by Carrie Preston

You think beforehand that when you build a stand at Chelsea you will have lots of opportunity to view and photograph the other gardens. And in theory the opportunity is there, but the time is dearly lacking. If I compare my photographs from last year’s Chelsea with those from this year, the contrast couldn’t be greater. A very quick, rushed walk around the grounds here gave me overblown, middle of the day images of Dan Pearson’s garden and the Singaporean water fall. A moment there, grabbed later, reaped other builders working hard on details of their gardens. I have an astounding number of butt shots as well.

Men fiddling with the water element in Dan Peason's garden.
Men fiddling with the water element in Dan Peason’s garden.

But being on the grounds also give you insight into the event and the culture surrounding it that you otherwise would never have. You see the carefully wrapped Iris flowers tenderly prepared for a stand in the Grand Pavilion and the hundreds, thousands, of flowers being prepared for the Thai stand. You feel the enormous amount of work, joy and focus that goes into each and every display.

Flowers prepped for the Thai stand.
Flowers prepped for the Thai stand.

We for our part had too many plants. Not just a few extra, but like 80% more plants than we could technically use. This brought logistical problems, a lot of shuffling and the constant knowledge that at any moment we could be asked to move plants out of someone else’s space. More than 2 days worth of manpower were spent just shuffling. But all these extra plants not only gave us gave us the freedom to choose the best in our own garden but it also allowed us to give plants away and have contact with those building other gardens. Our Geum ‘Tangerine’ could be seen popping up in various other gardens throughout the event like little orange flags waving at us.

I mean, how could you not love that? it's perfection!
I mean, how could you not love that? it’s perfection!

Chelsea is a highly competitive event. Everyone is striving to be the best of the best, but what you realize when you are there is that this competition is very inwardly directed. Everyone’s aim is to do their own personal best, to build their own display to perfection. The competition between displays isn’t really part of things. People are just as happy for their neighbor to do extremely well as themselves (well, nearly then). I think in part this has to do with the fact that each garden is judged on its own merit and not necessarily compared with others. This creates a culture of cooperation and sharing. Everyone is exceptionally friendly during the build, even as the deadline looms and the stress mounts. You are competing with time and your own limitations and not with each other.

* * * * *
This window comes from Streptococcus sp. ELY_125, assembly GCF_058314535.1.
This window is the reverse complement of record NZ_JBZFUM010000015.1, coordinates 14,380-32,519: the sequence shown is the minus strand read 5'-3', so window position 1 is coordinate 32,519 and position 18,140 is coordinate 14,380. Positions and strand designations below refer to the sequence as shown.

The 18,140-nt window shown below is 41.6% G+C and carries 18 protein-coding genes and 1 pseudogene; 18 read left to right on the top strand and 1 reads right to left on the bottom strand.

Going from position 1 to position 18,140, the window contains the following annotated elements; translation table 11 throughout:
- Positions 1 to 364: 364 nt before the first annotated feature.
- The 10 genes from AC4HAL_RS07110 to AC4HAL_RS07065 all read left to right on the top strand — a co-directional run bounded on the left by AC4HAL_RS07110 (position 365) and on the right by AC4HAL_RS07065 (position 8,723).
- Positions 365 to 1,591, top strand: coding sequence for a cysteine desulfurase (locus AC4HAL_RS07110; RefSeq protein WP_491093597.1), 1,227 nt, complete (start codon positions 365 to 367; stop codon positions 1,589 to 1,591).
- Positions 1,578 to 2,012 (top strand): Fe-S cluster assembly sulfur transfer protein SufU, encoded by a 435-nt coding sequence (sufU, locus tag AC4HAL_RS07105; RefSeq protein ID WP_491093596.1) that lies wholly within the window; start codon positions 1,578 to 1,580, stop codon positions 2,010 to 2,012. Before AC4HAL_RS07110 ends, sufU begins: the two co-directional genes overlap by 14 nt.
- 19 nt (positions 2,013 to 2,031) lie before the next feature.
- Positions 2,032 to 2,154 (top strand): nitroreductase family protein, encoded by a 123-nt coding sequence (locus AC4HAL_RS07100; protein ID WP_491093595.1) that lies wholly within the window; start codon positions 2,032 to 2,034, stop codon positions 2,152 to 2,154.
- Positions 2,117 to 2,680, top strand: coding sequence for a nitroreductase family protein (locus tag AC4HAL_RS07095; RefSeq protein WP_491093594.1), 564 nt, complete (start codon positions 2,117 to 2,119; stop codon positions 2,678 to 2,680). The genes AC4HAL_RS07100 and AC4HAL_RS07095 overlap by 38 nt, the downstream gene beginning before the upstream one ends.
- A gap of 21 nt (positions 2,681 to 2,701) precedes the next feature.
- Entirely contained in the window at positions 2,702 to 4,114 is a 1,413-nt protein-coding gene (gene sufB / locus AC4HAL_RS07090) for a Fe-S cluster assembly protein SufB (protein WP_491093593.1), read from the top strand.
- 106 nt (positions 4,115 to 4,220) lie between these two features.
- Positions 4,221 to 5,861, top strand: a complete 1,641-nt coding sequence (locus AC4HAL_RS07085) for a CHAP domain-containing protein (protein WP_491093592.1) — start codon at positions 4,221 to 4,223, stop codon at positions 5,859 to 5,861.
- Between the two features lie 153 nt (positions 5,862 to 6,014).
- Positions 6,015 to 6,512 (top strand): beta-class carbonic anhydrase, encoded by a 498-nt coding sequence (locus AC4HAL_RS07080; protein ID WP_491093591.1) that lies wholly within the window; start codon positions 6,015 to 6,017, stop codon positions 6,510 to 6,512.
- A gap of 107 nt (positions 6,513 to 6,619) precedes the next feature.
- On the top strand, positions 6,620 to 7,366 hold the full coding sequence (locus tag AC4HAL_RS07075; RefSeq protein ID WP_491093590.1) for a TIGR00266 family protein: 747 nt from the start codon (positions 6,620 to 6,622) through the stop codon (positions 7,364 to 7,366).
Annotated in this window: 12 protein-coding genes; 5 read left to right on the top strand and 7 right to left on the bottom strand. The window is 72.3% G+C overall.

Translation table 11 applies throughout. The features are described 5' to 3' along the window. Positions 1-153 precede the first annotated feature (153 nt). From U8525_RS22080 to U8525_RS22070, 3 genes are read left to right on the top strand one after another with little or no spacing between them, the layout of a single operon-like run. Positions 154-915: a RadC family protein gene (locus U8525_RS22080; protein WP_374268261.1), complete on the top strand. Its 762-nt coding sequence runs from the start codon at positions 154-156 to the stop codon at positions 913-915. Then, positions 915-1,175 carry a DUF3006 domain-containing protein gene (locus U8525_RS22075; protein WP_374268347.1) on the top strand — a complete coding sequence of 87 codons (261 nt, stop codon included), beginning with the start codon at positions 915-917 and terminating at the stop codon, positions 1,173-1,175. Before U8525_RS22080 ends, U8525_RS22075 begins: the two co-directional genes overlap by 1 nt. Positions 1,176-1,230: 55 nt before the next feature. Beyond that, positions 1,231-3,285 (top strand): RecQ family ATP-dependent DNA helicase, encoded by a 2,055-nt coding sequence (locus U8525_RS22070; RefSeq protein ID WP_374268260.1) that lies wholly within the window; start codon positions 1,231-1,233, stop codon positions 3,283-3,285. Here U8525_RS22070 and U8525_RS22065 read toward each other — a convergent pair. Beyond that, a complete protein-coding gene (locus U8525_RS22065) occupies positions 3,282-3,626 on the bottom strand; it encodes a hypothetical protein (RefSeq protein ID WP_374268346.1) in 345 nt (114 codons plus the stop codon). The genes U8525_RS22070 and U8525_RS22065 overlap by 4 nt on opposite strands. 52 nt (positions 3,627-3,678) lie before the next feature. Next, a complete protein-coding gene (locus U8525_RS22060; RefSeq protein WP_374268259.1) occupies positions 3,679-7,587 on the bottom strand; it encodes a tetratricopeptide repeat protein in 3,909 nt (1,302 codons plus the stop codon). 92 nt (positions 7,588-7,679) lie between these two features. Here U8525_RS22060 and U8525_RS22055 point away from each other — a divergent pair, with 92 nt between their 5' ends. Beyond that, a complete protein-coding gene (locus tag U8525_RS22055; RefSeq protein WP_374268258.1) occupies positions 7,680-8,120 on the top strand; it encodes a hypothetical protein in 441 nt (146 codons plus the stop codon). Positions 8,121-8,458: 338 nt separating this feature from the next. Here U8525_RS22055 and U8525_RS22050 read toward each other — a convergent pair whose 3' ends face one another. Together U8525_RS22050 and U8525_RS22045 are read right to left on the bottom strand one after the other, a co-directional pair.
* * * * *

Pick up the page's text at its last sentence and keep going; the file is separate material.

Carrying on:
Iris carefully wrapped in toilet paper to protect the individual flowers.
Iris carefully wrapped in toilet paper to protect the individual flowers.

That said, there is the need to do something new. The danger of Chelsea is that in this striving for perfection (and the limitations of the season) many of the gardens start to look like each other. They are “Chelsea pretty” — soft wispy grass, perfect irises and foxgloves. A sort of safe generic style arises. How do you balance wanting to break from this mold with not taking so many risks that you ruin your chances at gold? You see designers searching for the answer to this dilemma. More plants not in flower. More subtlety. Of course, everyone is reacting to the same thing and so the trend, to some extent, moves together. What was innovative and new last year – wild flower turf, Melica, flowering Luzula – might be a success this year but risk being a cliché by next. Dan Pearson’s garden where he used wildflower turf as a matrix in his Chatsworth landscape succeeded in finding that sweet spot and expresses innovative thought in garden design at the moment. But anyone who uses shrubs, rocks or wild flower turf in a similar way in the next couple of years needs to be very careful that they are reinventing rather than mimicking what he has done. A tough challenge.